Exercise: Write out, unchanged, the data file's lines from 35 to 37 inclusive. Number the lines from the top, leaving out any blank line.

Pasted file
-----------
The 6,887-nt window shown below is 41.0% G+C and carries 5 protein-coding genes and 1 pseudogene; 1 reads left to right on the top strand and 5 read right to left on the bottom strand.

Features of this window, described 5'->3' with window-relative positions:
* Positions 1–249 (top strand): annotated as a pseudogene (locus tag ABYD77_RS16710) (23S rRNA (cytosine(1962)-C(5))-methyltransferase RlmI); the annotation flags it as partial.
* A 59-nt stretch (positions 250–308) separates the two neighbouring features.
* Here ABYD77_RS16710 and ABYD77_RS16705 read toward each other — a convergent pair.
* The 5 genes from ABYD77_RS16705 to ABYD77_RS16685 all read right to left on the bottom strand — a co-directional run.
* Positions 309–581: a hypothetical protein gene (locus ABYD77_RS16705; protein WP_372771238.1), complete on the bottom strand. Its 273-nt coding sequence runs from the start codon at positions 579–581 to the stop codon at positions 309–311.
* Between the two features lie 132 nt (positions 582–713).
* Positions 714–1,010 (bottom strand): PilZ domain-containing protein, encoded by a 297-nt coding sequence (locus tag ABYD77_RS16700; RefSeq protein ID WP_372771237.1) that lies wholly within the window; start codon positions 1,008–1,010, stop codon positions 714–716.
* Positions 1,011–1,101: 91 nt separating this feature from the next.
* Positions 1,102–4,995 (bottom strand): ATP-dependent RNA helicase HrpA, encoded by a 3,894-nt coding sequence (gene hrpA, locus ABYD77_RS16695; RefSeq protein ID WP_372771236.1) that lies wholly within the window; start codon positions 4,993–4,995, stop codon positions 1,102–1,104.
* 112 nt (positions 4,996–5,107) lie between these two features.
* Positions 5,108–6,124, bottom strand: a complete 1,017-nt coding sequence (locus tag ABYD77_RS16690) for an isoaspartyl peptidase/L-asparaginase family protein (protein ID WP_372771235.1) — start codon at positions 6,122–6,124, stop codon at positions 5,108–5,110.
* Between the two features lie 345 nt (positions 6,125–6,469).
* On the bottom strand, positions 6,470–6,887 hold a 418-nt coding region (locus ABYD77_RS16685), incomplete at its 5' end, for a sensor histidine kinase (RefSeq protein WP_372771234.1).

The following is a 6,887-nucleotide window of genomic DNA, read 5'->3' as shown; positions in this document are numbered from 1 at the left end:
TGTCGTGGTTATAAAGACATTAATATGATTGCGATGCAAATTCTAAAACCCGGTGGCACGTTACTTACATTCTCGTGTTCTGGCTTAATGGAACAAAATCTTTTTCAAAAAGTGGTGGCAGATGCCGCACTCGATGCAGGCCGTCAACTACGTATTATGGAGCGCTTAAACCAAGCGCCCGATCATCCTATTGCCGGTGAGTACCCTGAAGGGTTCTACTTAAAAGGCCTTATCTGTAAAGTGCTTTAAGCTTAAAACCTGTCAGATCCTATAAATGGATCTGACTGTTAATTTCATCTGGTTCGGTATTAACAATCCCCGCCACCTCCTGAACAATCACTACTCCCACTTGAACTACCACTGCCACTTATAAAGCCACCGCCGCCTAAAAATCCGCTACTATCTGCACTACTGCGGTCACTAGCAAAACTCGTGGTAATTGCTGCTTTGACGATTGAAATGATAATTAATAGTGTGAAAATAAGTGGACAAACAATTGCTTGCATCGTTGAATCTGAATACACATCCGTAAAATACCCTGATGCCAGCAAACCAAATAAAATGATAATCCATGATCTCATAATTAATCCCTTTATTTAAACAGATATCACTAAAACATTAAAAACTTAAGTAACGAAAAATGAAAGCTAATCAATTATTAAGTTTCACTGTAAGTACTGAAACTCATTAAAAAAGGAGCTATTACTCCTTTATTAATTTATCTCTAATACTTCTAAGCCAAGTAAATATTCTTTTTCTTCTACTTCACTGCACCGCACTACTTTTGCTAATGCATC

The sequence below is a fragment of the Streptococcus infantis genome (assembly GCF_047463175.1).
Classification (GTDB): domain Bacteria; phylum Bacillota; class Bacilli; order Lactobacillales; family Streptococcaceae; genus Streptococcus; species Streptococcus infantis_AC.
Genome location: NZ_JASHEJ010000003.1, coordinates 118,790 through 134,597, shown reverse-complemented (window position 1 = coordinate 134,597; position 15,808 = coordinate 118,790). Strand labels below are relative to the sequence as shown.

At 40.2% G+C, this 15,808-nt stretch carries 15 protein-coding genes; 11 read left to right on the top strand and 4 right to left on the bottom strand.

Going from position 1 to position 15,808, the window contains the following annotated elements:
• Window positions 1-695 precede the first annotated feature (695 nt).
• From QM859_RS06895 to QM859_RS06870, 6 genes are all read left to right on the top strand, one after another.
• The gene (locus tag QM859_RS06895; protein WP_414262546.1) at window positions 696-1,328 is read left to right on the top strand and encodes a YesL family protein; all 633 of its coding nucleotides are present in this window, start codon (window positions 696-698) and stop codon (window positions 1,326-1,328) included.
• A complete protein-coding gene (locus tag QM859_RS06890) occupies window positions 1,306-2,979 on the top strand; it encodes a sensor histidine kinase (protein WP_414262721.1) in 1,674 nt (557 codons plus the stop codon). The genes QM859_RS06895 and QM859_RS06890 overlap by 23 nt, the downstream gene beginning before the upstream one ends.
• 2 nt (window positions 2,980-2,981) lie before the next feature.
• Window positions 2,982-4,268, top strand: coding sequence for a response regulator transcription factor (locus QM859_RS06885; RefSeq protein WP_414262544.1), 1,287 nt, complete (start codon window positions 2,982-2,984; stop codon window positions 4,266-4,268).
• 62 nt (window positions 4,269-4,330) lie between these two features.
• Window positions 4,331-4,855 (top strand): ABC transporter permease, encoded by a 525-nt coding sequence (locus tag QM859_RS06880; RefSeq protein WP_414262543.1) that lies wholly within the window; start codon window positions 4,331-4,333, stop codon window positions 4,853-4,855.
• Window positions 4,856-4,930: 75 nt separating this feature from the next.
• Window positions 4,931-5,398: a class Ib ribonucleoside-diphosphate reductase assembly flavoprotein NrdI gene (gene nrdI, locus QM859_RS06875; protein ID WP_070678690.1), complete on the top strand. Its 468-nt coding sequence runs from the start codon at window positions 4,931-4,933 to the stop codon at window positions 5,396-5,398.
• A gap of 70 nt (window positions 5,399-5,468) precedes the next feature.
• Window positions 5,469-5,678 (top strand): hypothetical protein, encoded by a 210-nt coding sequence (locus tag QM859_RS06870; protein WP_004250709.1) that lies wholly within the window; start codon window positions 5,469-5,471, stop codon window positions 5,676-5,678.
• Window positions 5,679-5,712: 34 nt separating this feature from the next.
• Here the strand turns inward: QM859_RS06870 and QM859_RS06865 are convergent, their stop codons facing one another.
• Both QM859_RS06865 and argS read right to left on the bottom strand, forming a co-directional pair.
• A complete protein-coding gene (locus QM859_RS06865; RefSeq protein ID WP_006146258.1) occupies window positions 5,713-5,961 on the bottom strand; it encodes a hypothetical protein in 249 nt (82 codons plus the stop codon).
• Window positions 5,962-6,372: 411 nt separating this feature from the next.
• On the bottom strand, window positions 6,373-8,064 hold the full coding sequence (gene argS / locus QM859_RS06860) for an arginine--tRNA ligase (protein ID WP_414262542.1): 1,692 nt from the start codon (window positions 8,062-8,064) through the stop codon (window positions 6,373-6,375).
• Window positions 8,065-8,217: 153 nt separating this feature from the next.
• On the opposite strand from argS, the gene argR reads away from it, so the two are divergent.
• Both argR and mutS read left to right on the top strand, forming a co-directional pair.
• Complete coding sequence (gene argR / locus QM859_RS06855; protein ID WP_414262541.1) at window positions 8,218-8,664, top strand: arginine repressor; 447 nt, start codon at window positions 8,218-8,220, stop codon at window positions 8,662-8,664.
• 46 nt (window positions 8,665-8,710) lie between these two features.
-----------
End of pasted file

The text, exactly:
• Window positions 5,679-5,712: 34 nt separating this feature from the next.
• Here the strand turns inward: QM859_RS06870 and QM859_RS06865 are convergent, their stop codons facing one another.
• Both QM859_RS06865 and argS read right to left on the bottom strand, forming a co-directional pair.